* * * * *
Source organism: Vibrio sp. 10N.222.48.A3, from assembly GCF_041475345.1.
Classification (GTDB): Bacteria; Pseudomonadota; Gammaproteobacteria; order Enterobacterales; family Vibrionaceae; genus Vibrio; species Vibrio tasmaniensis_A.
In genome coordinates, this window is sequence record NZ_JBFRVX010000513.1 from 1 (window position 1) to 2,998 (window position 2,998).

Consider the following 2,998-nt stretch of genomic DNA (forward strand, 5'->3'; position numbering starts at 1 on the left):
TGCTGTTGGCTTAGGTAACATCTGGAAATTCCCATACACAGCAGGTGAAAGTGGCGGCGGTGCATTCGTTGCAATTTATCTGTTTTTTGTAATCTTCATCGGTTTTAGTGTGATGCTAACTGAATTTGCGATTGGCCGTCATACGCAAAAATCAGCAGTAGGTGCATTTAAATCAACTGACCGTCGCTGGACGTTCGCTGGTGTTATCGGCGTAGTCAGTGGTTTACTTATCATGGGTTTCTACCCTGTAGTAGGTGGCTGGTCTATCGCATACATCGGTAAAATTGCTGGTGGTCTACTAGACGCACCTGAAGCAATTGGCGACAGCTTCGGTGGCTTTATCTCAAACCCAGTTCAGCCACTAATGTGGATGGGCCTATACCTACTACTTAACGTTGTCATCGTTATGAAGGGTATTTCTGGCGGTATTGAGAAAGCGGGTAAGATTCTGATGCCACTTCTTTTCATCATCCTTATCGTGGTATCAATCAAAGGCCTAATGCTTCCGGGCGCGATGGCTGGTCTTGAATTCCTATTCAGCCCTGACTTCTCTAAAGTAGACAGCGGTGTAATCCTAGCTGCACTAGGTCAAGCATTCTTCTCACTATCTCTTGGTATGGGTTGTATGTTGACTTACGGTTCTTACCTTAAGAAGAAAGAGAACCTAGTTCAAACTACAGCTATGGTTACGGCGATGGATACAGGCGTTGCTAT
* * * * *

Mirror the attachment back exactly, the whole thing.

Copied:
Source organism: Vibrio sp. 10N.222.48.A3, from assembly GCF_041475345.1.
Classification (GTDB): Bacteria; Pseudomonadota; Gammaproteobacteria; order Enterobacterales; family Vibrionaceae; genus Vibrio; species Vibrio tasmaniensis_A.
In genome coordinates, this window is sequence record NZ_JBFRVX010000513.1 from 1 (window position 1) to 2,998 (window position 2,998).

Consider the following 2,998-nt stretch of genomic DNA (forward strand, 5'->3'; position numbering starts at 1 on the left):
TGCTGTTGGCTTAGGTAACATCTGGAAATTCCCATACACAGCAGGTGAAAGTGGCGGCGGTGCATTCGTTGCAATTTATCTGTTTTTTGTAATCTTCATCGGTTTTAGTGTGATGCTAACTGAATTTGCGATTGGCCGTCATACGCAAAAATCAGCAGTAGGTGCATTTAAATCAACTGACCGTCGCTGGACGTTCGCTGGTGTTATCGGCGTAGTCAGTGGTTTACTTATCATGGGTTTCTACCCTGTAGTAGGTGGCTGGTCTATCGCATACATCGGTAAAATTGCTGGTGGTCTACTAGACGCACCTGAAGCAATTGGCGACAGCTTCGGTGGCTTTATCTCAAACCCAGTTCAGCCACTAATGTGGATGGGCCTATACCTACTACTTAACGTTGTCATCGTTATGAAGGGTATTTCTGGCGGTATTGAGAAAGCGGGTAAGATTCTGATGCCACTTCTTTTCATCATCCTTATCGTGGTATCAATCAAAGGCCTAATGCTTCCGGGCGCGATGGCTGGTCTTGAATTCCTATTCAGCCCTGACTTCTCTAAAGTAGACAGCGGTGTAATCCTAGCTGCACTAGGTCAAGCATTCTTCTCACTATCTCTTGGTATGGGTTGTATGTTGACTTACGGTTCTTACCTTAAGAAGAAAGAGAACCTAGTTCAAACTACAGCTATGGTTACGGCGATGGATACAGGCGTTGCTAT